Round Table with Oscar
March 24, 2015
Joseph Chatoyer in Atlantic context

The Kalina movement of people and the rebellious African captives were to become the mothers and fathers of Joseph Chatoyer and the Kalinago Gasinahu Carib Garifuna nation. They were part and partisans of an Atlantic class struggle which has given us our revolutionary national hero in SVG. 500 years ago, before our present century, one European leader handed out the Caribbean and American ocean, seas and continents in a little deed to the kings of Spain and Portugal. That Pope didn’t even call the Mayan, Inca, Cherokee, Arawaks, Kalina and other peoples of our world to discuss/negotiate the dead with them.{{more}} He, the Pope, was God’s land and maritime surveyor and divider. Europe’s elites owned us. In “We Want tTo Become Wise”, on page 5-6, a reading book written 15 years ago, I offered this opinion on “How Europe came to control the Atlantic.

This (decentralized) weakness in Europe’s governance gave rise to rising and restless classes on groups of people who were eager to strike out as inventors, sailors, and scientists in new directions. For them, the Atlantic Ocean became a place which to expand. This slowness of Europe in one sense enabled it to ‘reach out’ in the Atlantic, while the African and American continents with stronger governance, did not have the rising classes that were hungry for wealth and glory. So, Europe took over the Atlantic.

Around the time when Joseph Chatoyer was born and was growing up, the Nanci stories and metanarratives in Europe spoke highly of the greatness of Europe’s nations and of nights for its classes. In Britain, this nursery rhyme of 1740 was quite popular

When Britain first at Heavens’ command

Arose from out the azure main

…guardian angels sang the strain

Rule Britannia, Britannia rule the waves

Britons never never never shall be slaves.

Even today, the racist hype of this verse tends to taste bad on the tongue.

The Atlantic enterprise of expanding productive forces stirred up Europe to bring wealth, and new developments and ambitions and rivalries among Europe’s classes and groups. On our side of the Atlantic too things were changing. On the North American continent, the British colonies, particularly the business groups and property holders, cut their ties with Britain in a declaration of independence. The French and others helped them in battle and they made what Howard Zinn calls “A Kind of Revolution,” which did not give constitutional equality to “slaves and masters, properties and property holders, Indians and whites.” He adds that “As many as half the people were not considered by the Founding Father… They were the women of America.” It was that elite kind of revolution: different strokes for different folks.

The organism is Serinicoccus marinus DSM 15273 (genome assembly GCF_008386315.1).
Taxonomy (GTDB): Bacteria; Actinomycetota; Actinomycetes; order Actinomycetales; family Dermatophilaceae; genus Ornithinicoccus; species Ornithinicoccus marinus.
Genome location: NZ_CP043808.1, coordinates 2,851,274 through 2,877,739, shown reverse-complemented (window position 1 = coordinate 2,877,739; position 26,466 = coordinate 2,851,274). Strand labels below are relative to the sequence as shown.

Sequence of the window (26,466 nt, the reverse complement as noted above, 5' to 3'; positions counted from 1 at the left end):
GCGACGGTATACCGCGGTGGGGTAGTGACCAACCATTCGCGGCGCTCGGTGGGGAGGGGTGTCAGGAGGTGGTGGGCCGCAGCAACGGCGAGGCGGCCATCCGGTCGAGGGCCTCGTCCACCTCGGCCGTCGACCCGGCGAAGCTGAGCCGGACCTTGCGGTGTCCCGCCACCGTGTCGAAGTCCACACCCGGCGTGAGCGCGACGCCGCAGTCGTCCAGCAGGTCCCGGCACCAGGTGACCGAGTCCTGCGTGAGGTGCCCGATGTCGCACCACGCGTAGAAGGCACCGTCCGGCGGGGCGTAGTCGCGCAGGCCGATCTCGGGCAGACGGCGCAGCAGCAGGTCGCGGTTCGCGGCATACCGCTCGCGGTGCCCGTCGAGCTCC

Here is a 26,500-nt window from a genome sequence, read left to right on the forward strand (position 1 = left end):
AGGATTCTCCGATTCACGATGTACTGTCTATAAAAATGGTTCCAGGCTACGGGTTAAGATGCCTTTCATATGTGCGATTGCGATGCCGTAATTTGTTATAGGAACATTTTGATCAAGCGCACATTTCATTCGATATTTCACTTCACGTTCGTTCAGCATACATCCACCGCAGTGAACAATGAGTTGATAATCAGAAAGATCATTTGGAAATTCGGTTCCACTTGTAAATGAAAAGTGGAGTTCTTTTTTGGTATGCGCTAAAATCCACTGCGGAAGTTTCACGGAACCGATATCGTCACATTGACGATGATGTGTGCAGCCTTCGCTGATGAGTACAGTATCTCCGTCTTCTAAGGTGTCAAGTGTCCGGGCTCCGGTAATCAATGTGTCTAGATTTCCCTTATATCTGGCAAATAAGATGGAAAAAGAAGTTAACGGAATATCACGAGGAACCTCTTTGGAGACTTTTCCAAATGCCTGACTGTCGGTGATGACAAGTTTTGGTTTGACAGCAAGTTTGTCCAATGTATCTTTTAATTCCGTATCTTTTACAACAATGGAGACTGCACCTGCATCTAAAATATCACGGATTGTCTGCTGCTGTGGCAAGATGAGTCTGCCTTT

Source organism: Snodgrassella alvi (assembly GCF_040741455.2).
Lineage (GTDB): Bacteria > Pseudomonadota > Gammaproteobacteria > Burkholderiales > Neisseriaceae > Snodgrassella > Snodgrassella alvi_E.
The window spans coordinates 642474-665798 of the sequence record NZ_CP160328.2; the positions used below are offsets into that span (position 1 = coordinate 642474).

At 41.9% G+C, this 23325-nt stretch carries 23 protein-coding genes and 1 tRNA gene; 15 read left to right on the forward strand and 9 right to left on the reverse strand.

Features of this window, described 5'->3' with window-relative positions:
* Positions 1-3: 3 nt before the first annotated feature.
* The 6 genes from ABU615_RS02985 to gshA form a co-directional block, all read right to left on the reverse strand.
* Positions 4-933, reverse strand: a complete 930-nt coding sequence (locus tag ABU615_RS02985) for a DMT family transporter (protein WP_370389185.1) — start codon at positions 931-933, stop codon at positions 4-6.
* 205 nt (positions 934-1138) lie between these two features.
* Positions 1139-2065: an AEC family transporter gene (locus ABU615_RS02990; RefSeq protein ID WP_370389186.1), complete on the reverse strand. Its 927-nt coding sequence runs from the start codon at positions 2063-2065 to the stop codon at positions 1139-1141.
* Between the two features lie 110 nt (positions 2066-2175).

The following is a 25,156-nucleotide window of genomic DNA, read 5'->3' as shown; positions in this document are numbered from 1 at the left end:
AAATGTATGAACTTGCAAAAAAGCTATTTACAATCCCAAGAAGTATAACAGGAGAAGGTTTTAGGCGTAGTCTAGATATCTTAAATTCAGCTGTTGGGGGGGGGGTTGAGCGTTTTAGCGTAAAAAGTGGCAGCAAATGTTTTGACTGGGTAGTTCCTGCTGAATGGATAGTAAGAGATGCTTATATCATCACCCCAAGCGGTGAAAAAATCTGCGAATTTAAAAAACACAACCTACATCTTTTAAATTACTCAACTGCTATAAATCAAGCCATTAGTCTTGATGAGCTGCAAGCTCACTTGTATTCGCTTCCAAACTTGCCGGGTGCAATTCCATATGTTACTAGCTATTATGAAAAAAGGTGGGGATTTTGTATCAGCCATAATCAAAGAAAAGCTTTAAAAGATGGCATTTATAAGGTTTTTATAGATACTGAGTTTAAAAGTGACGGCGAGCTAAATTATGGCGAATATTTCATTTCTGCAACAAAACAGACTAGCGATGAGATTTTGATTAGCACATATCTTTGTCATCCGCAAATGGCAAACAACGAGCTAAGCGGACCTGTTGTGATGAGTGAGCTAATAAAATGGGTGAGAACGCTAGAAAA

And where was Chatoyer and the Kalina Garifuna people in this clash of Atlantic classes? This extract from p 23 of “We Want To Become Wise” evokes the narrative of this Atlantic horizon.

In the first 100 years of the (Atlantic) sugar revolution, between 350 BP (before the present 21C) and 250 BP between five and six million Africans were brought to the Americas as slaves.

…. At that time, 350 BP, the Youroume in Republic (SVG) was still ruled by the Garifuna-Carib people, who were defending it from the covetous Europeans. Using Youroumein as a base, they were also sailing out to attach the British colonies in the Leeward Islands. Chief Chatoyer was the head of the last Caribbean republic, Youroumein of Youlou in 205 BP. Nine years later, Toussaint L’Ouverture’s African army took Haiti from the French and set up the first ‘black’ republic in the Caribbean.

From small, Chatoyer has sat, listened and learned the stories and songs that the Garifuna men told and the Carib women sang.

Those stories filled his heart with pride. Those sweet songs of the coming of his ancestors and their years of struggle and victory put stars in his eyes, and the eyes of his friends.

One day, he and his friends too would tell stories.

One day, the people would sing songs about them.

One day, their lands would be free again from

Alligouana to Youroumein

The night of the next day would be a time his people would always remember. The whole Garifuna nation was going to be in place and, with the French under his command, they would drive the ‘Englishers’ into the ground, into the sea and over the sea where they belonged.

The night of the next day would be the first night of the new world. Chatoyer took inspiration from his pride, put it away and rose to lead his nation to their position.

He was ready.

“WISE” p 23

To be continue Connecting the Atlantic Struggles